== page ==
Recently I’ve been asked to help screenwriters buff up their scene-writing skills and in particular those scenes in which characters and dialogue fail to inspire.
The critique comes back with things like “the dialogue is on the nose,” “the scene is flat,” or “all the characters talk the same.”
So how do you address these complaints?
First off, I always start with structure. One of the reasons we roll out our classes like we do — going from vetting the logline and working out the 15 Beats in the first workshop, moving to the 40 scenes of The Board in the second, and (coming soon) going to First Draft in our newest class — is to make sure all the scenes are necessary. If we aren’t moving the story forward, if we’ve somehow lost track of the “bouncing ball” that is your hero’s transformation, maybe it doesn’t belong at all?
But let’s say for the sake of argument that the scene is worthy, but just a little limp. Now what?
My approach is to see every scene as a “module of drama.” I like to say that every scene is a mini-story — complete with 15 Beats that show change. It’s true! Start watching scenes in your favorite films and see how the 15 Beats show up — including the All Is Lost that shows a “death” about three quarters of the way in. Like any story, the scene hero has to have a tangible goal; what is that? And who or what is countering the hero? Finding motive reveals where the white-hot light of conflict is. If you have scenes where characters are “talking about what they’re doing,” it’s time for a triage.
As to characters talking the same, man, I hate that. Part of my dilemma always with working on scripts with flat characters is: I can’t tell one character from another. And no, that’s not the reader’s fault; it’s yours. To make a character pop, who he is must be reflected in the way he talks. Ten different people can walk in a room and say “Hi!” ten different ways, but it’s all about revealing something about that character. If you’re not sure if you have this problem, try the Bad Dialogue Test: Cover up the names of characters speaking and see if you can tell who’s talking by the way he or she talks. It’s key.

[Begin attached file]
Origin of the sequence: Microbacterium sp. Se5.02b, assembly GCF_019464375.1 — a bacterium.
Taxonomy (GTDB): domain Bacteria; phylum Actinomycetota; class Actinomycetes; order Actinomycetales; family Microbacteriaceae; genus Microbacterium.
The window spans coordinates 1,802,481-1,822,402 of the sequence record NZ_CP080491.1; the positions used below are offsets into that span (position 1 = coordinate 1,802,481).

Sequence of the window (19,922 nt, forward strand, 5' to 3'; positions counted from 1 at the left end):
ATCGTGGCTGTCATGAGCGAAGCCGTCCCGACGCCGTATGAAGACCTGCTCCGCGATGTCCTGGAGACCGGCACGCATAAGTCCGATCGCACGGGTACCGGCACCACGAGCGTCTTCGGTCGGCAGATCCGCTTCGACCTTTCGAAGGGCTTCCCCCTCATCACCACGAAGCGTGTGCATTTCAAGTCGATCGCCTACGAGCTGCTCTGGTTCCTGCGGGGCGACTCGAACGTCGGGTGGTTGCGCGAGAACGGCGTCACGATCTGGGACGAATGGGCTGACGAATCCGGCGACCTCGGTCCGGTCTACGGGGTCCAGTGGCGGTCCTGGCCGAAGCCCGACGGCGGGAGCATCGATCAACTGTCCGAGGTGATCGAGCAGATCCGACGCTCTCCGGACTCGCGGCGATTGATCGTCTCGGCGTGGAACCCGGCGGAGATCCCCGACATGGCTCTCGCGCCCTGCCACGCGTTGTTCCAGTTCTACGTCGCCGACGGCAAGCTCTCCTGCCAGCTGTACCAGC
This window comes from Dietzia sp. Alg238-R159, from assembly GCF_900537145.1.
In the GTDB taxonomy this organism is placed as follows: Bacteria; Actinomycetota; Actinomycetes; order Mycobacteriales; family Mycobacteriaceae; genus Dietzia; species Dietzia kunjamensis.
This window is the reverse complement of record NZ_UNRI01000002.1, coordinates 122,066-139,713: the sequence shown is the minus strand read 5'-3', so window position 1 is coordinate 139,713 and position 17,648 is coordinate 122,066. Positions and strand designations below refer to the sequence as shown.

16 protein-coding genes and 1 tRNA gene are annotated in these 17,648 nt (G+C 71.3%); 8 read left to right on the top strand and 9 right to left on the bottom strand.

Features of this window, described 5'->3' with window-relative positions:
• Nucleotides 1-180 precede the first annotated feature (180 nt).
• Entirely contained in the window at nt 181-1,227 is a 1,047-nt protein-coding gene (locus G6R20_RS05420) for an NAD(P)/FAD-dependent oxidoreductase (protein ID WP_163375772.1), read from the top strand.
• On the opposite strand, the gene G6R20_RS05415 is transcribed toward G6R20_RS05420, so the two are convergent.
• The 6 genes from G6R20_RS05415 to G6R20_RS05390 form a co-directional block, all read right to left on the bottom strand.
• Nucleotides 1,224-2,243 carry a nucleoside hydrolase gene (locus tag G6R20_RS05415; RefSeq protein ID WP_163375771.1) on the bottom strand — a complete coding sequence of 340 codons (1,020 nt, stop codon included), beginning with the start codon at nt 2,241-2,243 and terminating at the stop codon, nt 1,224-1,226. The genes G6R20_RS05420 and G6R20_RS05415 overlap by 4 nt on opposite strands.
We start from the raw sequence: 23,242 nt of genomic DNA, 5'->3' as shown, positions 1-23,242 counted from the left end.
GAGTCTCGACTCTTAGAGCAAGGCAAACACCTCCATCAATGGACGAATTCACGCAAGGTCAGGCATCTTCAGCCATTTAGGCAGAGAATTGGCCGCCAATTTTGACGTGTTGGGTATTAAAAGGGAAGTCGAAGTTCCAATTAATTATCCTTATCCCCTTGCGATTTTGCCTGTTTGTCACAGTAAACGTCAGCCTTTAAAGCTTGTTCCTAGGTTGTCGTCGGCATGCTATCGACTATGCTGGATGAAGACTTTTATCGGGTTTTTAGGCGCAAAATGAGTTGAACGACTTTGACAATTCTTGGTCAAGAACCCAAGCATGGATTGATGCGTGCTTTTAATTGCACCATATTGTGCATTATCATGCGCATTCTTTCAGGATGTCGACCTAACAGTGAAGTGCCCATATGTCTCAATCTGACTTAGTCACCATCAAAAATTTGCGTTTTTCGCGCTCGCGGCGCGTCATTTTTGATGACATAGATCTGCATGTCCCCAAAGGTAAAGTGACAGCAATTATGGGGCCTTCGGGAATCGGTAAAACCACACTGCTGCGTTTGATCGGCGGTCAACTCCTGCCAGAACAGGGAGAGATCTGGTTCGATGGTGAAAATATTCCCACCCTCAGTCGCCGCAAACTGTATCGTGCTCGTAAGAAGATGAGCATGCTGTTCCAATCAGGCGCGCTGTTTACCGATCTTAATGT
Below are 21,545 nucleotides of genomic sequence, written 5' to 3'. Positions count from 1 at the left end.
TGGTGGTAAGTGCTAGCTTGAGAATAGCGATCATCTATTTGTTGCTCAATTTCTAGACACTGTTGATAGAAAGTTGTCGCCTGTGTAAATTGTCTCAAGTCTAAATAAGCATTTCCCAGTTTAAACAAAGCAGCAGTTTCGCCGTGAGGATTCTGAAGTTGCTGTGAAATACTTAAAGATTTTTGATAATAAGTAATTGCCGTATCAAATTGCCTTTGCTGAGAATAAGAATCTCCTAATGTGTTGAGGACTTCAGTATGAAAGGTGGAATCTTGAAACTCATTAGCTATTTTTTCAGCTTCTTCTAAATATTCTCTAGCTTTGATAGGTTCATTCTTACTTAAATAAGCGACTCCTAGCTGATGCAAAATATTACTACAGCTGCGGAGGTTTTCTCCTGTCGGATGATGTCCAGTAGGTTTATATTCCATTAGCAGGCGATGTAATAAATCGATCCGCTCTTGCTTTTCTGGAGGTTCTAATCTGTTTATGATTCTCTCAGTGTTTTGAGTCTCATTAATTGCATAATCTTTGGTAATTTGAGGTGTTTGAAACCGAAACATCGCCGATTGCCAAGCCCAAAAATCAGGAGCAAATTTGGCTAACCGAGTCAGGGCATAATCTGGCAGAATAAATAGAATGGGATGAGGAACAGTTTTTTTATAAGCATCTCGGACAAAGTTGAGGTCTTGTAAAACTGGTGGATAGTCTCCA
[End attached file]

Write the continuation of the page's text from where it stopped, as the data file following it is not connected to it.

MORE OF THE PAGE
Another strategy that has proven successful is the Script Read. Convinced that everything is in place in your script, invite friends over, assign parts to all, turn on the tape recorder, and have a “table read” of your script. What this reveals is often not only slow and confusing spots in your story, but characters that are dull saying dull things the actors have no fun reading. If this were a radio play, if all you had was dialogue to tell your story, how would you communicate character that goes beyond the visual? It’s how to find ways to indicate who each player is, just by the way they speak.
Finally, like everything else, it’s about finding inspiration, and applying it. Listen to the way friends and strangers speak. Keep a notebook of “interesting things overheard at Starbucks” that will reveal how oddly we speak sometimes, and how what we say is merely cover for what we really mean in the subtext of what we say! Put that insight to work in your script, making the character come alive — even if it’s someone we hate! I always find that the key to writing any story is to love ALL the characters, regardless of their deeds. By trying to understand them better, and making them enunciate who they are, flat scenes stand up strong.